DOT has spent $54,431.00 on salt for Craven and Pamlico County since the snow started Tuesday, according DOT Maintenance Engineer Gordy Eure. The DOT serving Craven and Pamlico County has used 650 tons of salt.
"Salt is huge. It’s the most cost effective anti-deicing agent that we could use with the least amount of corrosion," Eure said.
Salt can be used wherever there is snow and ice. However, it's a common misconception that salt melts ice -it doesn't. Salt actually just mixes with water to lower the freezing point from 32 degrees to around 18 degrees.
The salt for Craven County comes from Wilmington and the salt for Pamlico County comes from the Chesapeake Bay.
"Between those two ports they'll ship it by rail, boat, truck all up and down the east coast," Eure said.
Salt is also used to make brine. Brine is essential for clearing and pre-treating roadways. Brine is a mixture of salt and water, but it has to be about 23% salt. If it is anything less than 21% it has a chance of refreezing roads.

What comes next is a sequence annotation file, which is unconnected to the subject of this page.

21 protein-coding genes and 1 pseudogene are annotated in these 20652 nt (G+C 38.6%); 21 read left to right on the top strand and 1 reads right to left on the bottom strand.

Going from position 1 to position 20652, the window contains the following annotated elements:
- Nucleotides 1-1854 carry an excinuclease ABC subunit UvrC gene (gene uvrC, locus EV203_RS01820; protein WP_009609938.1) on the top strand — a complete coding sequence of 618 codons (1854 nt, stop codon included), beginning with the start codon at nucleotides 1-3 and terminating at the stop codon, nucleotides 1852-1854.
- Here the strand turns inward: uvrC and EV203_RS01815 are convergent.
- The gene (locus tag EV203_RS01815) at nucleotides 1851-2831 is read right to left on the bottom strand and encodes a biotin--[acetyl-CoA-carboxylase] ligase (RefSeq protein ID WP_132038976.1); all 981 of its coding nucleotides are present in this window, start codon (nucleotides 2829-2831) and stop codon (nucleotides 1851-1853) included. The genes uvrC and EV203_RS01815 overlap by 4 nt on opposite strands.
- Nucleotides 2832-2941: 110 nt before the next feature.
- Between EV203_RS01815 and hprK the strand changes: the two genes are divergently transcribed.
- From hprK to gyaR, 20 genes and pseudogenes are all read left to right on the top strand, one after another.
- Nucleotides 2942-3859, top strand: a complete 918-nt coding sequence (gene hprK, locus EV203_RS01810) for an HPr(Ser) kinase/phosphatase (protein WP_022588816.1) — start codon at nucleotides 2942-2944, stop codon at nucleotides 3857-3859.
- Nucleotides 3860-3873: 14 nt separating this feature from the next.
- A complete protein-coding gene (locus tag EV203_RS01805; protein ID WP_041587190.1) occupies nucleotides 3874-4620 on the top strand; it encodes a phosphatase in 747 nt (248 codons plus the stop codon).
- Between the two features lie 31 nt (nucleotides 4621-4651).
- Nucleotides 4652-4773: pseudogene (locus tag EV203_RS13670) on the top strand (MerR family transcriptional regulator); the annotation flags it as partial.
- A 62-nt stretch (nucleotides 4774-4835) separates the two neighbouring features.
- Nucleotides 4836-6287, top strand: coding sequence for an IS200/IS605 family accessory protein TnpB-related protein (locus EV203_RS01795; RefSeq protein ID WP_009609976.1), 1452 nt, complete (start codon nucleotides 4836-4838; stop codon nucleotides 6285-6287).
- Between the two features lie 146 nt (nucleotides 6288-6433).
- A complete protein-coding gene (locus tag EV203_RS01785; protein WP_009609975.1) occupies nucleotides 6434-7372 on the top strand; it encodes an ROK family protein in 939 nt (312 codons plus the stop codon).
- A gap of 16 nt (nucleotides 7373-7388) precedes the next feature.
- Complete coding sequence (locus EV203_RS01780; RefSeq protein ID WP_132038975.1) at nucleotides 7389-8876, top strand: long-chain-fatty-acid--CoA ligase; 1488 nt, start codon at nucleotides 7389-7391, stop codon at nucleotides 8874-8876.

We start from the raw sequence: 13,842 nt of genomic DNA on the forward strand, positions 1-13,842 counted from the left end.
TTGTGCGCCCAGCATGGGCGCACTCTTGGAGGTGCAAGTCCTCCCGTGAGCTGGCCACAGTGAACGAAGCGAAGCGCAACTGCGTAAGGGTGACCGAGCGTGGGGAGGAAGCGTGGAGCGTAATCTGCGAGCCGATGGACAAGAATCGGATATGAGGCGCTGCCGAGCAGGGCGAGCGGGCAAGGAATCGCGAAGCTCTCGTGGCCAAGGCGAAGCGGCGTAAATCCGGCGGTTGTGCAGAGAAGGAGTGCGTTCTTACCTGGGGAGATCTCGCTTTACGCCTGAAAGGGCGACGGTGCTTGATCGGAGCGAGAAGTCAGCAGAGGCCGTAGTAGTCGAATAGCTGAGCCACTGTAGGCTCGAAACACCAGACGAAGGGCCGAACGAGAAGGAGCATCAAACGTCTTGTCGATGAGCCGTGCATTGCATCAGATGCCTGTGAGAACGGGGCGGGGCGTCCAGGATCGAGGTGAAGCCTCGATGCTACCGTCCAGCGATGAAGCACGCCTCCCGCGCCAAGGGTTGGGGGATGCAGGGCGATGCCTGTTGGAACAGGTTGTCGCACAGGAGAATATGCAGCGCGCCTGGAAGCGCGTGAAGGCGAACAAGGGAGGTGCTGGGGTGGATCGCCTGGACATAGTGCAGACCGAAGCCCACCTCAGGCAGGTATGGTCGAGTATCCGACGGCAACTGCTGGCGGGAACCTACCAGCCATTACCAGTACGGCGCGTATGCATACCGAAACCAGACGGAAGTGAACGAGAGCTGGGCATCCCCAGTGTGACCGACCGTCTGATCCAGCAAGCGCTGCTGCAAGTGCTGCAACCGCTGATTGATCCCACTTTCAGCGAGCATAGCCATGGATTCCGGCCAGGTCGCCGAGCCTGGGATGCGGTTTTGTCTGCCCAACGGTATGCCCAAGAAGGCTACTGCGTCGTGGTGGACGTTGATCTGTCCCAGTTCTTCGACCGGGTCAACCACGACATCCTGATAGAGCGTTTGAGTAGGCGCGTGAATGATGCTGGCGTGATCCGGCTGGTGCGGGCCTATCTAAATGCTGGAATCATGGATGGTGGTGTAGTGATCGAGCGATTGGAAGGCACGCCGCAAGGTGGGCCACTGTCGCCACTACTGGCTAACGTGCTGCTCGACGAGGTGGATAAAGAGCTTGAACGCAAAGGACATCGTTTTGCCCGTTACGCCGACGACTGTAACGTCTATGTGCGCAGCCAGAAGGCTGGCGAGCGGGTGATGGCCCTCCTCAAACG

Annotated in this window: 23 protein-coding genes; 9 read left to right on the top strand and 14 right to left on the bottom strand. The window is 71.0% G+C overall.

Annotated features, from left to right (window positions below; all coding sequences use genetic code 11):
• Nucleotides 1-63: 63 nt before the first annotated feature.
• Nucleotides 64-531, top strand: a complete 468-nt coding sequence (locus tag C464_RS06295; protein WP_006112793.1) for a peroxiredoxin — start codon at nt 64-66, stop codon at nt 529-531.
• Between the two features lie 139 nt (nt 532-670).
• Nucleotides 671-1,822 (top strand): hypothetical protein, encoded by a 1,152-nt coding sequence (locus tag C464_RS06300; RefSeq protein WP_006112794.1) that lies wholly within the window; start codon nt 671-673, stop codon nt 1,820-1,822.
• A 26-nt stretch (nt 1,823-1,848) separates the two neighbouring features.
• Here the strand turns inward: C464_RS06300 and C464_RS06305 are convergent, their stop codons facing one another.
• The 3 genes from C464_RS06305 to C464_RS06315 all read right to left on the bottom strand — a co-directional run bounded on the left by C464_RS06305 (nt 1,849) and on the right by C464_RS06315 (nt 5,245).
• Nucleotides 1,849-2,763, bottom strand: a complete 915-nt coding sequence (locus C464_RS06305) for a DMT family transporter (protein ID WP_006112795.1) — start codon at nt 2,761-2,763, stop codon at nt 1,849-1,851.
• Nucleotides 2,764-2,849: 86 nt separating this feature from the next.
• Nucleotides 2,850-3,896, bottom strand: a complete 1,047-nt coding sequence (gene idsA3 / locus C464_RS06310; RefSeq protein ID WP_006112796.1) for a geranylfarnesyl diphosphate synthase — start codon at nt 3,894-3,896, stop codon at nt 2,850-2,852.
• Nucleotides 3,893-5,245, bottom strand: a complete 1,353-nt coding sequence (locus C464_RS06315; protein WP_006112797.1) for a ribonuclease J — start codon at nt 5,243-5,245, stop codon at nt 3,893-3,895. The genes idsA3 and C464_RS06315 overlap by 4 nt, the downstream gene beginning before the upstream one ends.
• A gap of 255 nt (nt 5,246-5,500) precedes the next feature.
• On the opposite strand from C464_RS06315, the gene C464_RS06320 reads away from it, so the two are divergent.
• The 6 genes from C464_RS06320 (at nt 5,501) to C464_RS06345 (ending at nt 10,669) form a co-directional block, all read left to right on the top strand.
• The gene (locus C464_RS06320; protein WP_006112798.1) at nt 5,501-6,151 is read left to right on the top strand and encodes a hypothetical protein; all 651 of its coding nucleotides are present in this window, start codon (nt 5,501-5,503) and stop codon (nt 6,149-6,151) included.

“If its 21 or 18 percent then we are not getting as much salt and it's going to be more water, the more water we put on the road with the cold temperature, the more chance it will freeze,” Eure said.
The New Bern DOT location can hold up to 1,200,000 tons of salt. The only difference between using table salt and the rock salt DOT uses is that the table salt is ionized. Also throwing down table salt will work at the same speed and effectiveness as the rock salt DOT uses.
Eure said rock salt costs $83.74 dollars a ton. So, this week DOT has spent $54,431.00 on salt. However, all this money is 100% covered by the gas tax.
Eure said next month DOT will be meeting with officials to look at alternatives to salt that could possibly be less corrosive and more productive.